facility resources continues to the present. Id. 

To date, DoJ has detailed or assigned to the factual return effort more than 50 attorneys 
from its Washington, D.C., components and the U.S. Attorneys' Offices. Id. ]f 7. The first such 
detailees arrived in July, and a number of others have reported for the detail throughout the 
month of August. Id. As a practical matter, however, attorneys must clear two distinct hurdles to 
work on cases of this nature, which entail reviewing significant amounts of classified 



5- 



Case 1 :05-cv-01 458-UNA-AK Document 57 Filed 08/29/2008 Page 8 of 1 6 

information: a security clearance and access to the secure processing system. Id. Once attorneys 
are detailed to the litigation team, it can take several weeks to obtain such clearance and access. 2 

In crafting a factual return, DoJ and DoD attorneys begin by analyzing the information 
about a detainee and by reviewing documents for information that supports the detention (or that 
is exculpatory, as that term is understood in this context), and then draft a narrative to attach to 
the supporting documents that serves as a summary for the Court and counsel substantiating a 
detainee's status and detention as an enemy combatant. Id. ^ 9. The development of an initial 
draft return for a detainee and set of supporting materials involve, at the least, the investment of 
dozens of man-hours and the review of hundreds of pages of documents and sometimes far more. 
Id. Collectively, thousands of man-hours have been expended by those directly involved in this 
factual return development effort in just the last two months. Id. Once classified documents are 
identified as being needed for use, DoJ or DoD contacts the originating agencies to seek 
clearance for use. Id. H 10. 

After DoJ receives from the originating agencies responses to its clearance requests, 
attorneys crafting the return must undertake to finalize the returns. Id. ^ 1 1. In certain cases, 
however, clearance for use of sensitive information may be central to producing a given habeas 
return. If clearance of such documents is denied, attorneys producing the return must re-evaluate 
the case, attempt to identify alternate sources of the information that do not implicate sensitive 
intelligence equities, and determine a course of action without using the restricted material. 



2 Thus, although DoJ now has almost 40 attorneys with security clearances working full 
time on these cases, throughout the month of August an average number of approximately 20 
cleared attorneys have been available for the effort. By late September, DoJ expects to have at 
least 50 cleared attorneys working full-time on the cases before this Court. Katsas Decl. ]j 7.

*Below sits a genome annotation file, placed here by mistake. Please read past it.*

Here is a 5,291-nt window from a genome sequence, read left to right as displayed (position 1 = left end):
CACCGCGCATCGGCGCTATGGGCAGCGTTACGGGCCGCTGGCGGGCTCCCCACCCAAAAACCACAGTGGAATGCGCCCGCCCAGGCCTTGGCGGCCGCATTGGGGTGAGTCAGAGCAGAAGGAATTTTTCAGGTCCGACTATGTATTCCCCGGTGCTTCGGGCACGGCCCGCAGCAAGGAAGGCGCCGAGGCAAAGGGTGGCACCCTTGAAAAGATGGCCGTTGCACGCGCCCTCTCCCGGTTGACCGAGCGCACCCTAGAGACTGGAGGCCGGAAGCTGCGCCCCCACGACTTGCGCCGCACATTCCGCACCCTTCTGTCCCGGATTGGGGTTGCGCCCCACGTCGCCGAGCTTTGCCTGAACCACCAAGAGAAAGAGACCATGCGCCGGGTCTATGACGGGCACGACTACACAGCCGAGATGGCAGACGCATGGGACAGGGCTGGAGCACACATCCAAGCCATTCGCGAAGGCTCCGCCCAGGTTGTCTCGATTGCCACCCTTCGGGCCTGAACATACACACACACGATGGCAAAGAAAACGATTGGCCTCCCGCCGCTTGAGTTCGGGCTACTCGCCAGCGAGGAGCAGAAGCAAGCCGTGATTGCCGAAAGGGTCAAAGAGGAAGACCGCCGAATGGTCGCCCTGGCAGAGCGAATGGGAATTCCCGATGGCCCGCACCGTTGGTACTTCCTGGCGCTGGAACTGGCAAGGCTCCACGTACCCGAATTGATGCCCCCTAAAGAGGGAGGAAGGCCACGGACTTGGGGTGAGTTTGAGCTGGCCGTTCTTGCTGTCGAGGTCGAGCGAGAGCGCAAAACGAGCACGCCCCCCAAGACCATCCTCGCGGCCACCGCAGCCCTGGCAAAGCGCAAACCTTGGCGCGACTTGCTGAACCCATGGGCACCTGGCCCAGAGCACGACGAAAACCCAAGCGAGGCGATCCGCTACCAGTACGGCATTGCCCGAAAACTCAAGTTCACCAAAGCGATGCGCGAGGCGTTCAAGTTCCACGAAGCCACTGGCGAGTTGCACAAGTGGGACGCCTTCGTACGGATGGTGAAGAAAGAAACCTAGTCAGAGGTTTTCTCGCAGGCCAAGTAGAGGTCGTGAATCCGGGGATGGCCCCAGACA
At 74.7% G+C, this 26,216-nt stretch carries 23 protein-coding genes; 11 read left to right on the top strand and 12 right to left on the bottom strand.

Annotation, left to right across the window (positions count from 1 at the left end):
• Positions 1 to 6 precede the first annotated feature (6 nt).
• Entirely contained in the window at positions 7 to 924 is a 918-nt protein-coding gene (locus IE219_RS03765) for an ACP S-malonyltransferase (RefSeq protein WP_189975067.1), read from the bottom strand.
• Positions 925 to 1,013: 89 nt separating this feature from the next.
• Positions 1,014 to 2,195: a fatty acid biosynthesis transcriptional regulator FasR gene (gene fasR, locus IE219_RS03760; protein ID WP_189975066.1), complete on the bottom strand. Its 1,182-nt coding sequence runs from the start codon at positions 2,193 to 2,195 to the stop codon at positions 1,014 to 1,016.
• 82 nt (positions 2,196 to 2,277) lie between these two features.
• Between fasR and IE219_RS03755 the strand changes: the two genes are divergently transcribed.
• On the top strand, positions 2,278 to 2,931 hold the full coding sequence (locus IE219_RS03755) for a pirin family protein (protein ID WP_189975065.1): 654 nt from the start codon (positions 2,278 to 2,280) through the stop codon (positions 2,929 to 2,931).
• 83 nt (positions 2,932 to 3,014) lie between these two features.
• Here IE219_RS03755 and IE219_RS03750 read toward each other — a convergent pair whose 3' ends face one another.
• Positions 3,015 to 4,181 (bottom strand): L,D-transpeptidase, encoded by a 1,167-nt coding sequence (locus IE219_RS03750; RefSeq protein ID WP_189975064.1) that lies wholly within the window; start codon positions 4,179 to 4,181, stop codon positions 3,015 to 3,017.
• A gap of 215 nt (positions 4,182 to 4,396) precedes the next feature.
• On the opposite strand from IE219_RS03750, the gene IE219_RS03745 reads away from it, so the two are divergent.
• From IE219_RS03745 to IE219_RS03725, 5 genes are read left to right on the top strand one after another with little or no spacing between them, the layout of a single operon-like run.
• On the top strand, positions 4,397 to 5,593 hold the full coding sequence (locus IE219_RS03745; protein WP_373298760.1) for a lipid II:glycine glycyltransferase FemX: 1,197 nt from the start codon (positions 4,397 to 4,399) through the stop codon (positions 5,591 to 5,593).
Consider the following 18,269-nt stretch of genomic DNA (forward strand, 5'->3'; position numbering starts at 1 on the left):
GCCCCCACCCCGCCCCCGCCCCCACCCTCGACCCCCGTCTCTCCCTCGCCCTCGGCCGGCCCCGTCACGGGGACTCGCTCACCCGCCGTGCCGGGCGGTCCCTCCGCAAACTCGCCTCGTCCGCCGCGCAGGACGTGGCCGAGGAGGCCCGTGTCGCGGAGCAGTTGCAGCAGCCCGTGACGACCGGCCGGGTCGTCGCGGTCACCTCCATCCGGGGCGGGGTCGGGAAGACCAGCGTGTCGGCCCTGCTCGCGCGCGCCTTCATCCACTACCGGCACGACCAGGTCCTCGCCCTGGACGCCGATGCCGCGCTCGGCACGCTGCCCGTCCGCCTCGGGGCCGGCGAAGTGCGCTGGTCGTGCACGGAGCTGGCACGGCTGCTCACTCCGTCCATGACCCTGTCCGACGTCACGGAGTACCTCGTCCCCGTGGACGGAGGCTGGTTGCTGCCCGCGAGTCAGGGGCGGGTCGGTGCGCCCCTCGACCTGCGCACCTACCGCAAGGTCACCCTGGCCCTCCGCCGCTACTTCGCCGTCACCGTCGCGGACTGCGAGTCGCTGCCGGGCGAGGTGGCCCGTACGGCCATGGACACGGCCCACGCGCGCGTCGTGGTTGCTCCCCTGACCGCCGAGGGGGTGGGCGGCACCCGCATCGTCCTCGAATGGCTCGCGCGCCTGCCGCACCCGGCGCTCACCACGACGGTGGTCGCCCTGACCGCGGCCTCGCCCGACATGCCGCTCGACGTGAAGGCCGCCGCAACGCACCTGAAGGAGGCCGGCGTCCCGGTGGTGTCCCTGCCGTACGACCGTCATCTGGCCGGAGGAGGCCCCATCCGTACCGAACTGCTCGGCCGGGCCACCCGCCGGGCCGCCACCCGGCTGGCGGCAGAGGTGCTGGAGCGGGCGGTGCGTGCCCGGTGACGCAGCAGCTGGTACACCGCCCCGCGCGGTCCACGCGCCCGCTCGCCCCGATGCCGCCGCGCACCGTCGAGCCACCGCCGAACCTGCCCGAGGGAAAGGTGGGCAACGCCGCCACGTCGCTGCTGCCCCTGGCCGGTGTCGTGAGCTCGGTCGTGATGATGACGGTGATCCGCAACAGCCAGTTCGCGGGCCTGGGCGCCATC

6- 



Case 1 :05-cv-01 458-UNA-AK Document 57 Filed 08/29/2008 Page 9 of 1 6 

These decisions cannot be completed - indeed, the need to make such decisions does not become 
apparent - until the initial clearance requests are processed. Id. 

To expedite the document clearance process, DoJ and DoD began sending exhibit lists 
associated with draft returns to the CIA in late July and early August. Id. f 12. These lists 
identified the proposed supporting documents for individual draft returns. Shortly thereafter, on 
or about August 12, DoJ began sending complete packets of draft factual returns on a rolling 
basis to the CIA for document clearance. To date, DoJ has completed, and CIA has received, 
draft factual returns pertaining to 59 petitioners in these cases and those before Judges Leon and 
Sullivan. Id. 

3. Central Intelligence Agency 

CIA Director Hayden has made meeting the Court's schedule a top priority for the 
Agency and has allocated additional personnel to those components involved in the habeas 
review process. See Declaration of Michael V. Hayden ]f 6 (attached as Exhibit D). CIA 
presently has more than fifty attorneys, paralegals, subject matter experts, and classification 
officials involved in the habeas review process. Id. f 6 n.l. 

As noted by Director Hayden, much of the information upon which DoD relied in making 
its enemy combatant determinations, and upon which DoJ proposes to rely in the factual returns 
derives from classified CIA intelligence reports. Id. ]j 8. The release of classified information 
outside of the Executive Branch, either to the Court, or to cleared counsel must be assessed by 
subject-matter experts, to determine whether it would potentially damage the national security. 
Id. U 9. To accommodate detainees' counsel as much as possible, the Government has sought - 
with rare exception - to rely only on materials that have been authorized for release to the 

-7- 



Case 1 :05-cv-01 458-UNA-AK Document 57 Filed 08/29/2008 Page 1 of 1 6 

detainee's cleared counsel in defending a case. The considerations weighed in determining what 
material may be released are detailed further below, in the public declaration of Director Hayden, 
and in greater detail in his in camera, ex parte declaration. In addition, Director Hayden is 
willing to appear before the Court to provide additional information or to answer any questions 
on an ex parte basis, so that he may elaborate on the issues described in his classified declaration. 
See id. \ 20. 

CIA began receiving and reviewing documents to be included in factual returns in late 
July and early August, and received the first sets of completed draft factual returns on August 12. 
It has continued to receive draft factual returns throughout August. See id. \ 19. To date, CIA 
has completed its clearance review for a total of 19 draft factual returns. Based on its initial 
efforts, CIA expects to be able to complete its review of a draft factual return within 30 days of 
receipt. See id. With the benefit of increased production of draft factual returns now that DoJ's